10 Foods to Improve Your Heart Health: Part 2
Top 10 Foods, #6-10
This, as the title suggests, is the second half of my list of the ten healthiest foods for the heart. If you're coming to this hub first, click here to read the first half of the list.
Isn't it good to know that there are so many naturally occurring foods that are good for your heart? Indeed, there are many more than 10. I just picked this number because I thought it would be easier to work with and remember.
So, sit back, take some notes, and learn more about how you can keep your heart in shape simply by eating the right things.
Legumes of all kinds are incredibly good for the heart, and black beans are especially so. Not only do they pack the punch of Omega 3 fatty acids, they are also high in fiber, folate, calcium, and magnesium. For a more thorough discussion of how these nutrients pump up your heart, see the descriptions in the first part of this list.
In addition to all these heart healthy ingredients, black beans contain a significant amount of another one of the B-complex vitamins, niacin. The good news is that niacin is found in many different foods besides black beans, so most people don't have to worry about increasing the amount of niacin in their diet. Niacin increases the amount of HDL cholesterol in your body. This good cholesterol helps to clean out the LDL cholesterol and triglycerides from your blood. This cleansing effect can help lower your overall cholesterol level and reduce your risk of heart disease. It is important to remember that low levels of HDL cholesterol are as predictive of heart disease as high levels of LDL cholesterol, so make sure you do all you can to raise your good cholesterol levels.
Salmon and other oily fish are perhaps some of the best sources of Omega 3 fatty acids. Salmon's role as a heart disease combatant is to reduce blood pressure and prevent your blood from clotting. By just including salmon in your diet twice a week, you can lower your risk of heart attack by 30 percent.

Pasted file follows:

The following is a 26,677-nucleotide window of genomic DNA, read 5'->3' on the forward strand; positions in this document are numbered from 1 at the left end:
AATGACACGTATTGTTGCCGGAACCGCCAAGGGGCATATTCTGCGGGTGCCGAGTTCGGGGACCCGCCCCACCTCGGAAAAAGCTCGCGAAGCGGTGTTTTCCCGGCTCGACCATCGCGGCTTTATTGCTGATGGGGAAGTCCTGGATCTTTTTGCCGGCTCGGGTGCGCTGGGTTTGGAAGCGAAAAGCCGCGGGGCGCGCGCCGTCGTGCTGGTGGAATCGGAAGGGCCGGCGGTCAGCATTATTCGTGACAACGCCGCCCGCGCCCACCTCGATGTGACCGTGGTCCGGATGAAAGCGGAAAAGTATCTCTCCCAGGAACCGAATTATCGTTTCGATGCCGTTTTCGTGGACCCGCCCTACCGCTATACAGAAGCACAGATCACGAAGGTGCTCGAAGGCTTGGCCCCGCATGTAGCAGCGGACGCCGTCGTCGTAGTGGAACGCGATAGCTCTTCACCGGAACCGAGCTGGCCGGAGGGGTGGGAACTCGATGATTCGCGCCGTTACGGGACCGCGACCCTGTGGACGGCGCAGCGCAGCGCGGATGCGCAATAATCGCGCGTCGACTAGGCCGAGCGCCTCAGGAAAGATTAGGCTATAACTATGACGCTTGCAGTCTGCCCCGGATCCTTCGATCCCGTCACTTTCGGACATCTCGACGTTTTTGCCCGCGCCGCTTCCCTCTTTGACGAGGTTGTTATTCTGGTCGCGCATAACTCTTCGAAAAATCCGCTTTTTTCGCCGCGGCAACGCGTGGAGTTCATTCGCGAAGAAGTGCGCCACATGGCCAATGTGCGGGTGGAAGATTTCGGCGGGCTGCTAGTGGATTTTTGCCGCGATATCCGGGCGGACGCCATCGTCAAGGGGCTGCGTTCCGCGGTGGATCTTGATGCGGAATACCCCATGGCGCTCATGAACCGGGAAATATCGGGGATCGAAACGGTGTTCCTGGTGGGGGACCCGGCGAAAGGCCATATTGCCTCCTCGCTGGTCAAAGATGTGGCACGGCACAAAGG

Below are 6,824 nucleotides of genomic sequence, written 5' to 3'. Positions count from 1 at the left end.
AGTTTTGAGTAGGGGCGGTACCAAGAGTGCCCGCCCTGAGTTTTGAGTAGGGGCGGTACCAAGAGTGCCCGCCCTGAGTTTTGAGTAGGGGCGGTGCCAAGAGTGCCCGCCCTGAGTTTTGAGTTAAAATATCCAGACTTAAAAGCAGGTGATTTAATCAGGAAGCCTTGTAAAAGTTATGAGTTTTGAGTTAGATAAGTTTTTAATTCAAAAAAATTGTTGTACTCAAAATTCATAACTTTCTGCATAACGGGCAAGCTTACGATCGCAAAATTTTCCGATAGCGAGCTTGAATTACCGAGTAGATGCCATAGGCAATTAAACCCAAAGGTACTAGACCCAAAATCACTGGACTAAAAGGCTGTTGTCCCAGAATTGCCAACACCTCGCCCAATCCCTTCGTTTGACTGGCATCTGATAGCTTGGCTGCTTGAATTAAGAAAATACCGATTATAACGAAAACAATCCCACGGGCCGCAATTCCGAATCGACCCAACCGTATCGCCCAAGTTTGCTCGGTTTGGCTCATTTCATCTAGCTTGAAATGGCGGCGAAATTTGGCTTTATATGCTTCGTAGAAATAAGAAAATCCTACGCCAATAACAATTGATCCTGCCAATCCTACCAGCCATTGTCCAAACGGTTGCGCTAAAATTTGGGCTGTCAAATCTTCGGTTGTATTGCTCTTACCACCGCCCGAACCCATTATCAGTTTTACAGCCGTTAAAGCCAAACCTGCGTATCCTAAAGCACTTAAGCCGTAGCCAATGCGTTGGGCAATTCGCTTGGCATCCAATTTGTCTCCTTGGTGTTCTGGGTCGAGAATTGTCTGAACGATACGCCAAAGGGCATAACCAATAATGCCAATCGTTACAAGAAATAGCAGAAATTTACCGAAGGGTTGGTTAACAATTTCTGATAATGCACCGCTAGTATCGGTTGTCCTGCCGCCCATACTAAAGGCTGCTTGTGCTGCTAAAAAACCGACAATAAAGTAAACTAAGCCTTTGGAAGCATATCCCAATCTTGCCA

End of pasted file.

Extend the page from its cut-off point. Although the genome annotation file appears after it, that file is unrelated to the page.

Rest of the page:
In addition to Omega 3 fatty acids, salmon also contains a very high amount of the carotenoid astaxanthin - a powerful antioxidant. Astaxanthin has been shown in clinical studies to heal damage to the heart that occurred in lab rats who were experimentally given heart attacks.
Before you go out and buy your salmon, though, you need to know that wild salmon has much higher levels of Omega 3 and astaxanthin than farm raised salmon. It also contains lower levels of mercury, which is especially important information for pregnant and nursing women.
Just one cup of avocado has almost one-third of your daily requirement of fiber. It is also a terrific source of potassium, folate, Vitamin C, Vitamin B6, and copper.
Vitamin B6 has been shown to have similar effects on the heart as folate, reducing the risk of heart disease and heart attack. Clinical studies have shown that copper can reduce the amount of damage done to rat hearts due to experimentally induced heart disease. More research needs to be conducted on humans, but the results suggesting that ingestion of copper can heal a wounded heart are definitely promising.
Avocados also have oleic acid, Omega 9 fatty acid, that has been shown to both decrease LDL cholesterol and increase HDL cholesterol. Vitamin E is also present in avocados, and this vitamin can help prevent heart disease, as long as it is not consumed in especially high doses. More than 1500 IU per day can actually hurt your heart - not help it.
You might want to try combining avocado and salmon in one meal. Pairing avocados with carotenoids can actually enhance absorption of these antioxidants, so you can get the maximum benefit from your astaxanthin.
Everyone needs a little fat in their diet, and olive oil is a very healthy source of monounsaturated fat. This type of fat lowers your risk of heart disease by lowering the level of LDL cholesterol and total cholesterol in your blood. Just two tablespoons per day of this delicious oil can have this beneficial effect on your blood and heart.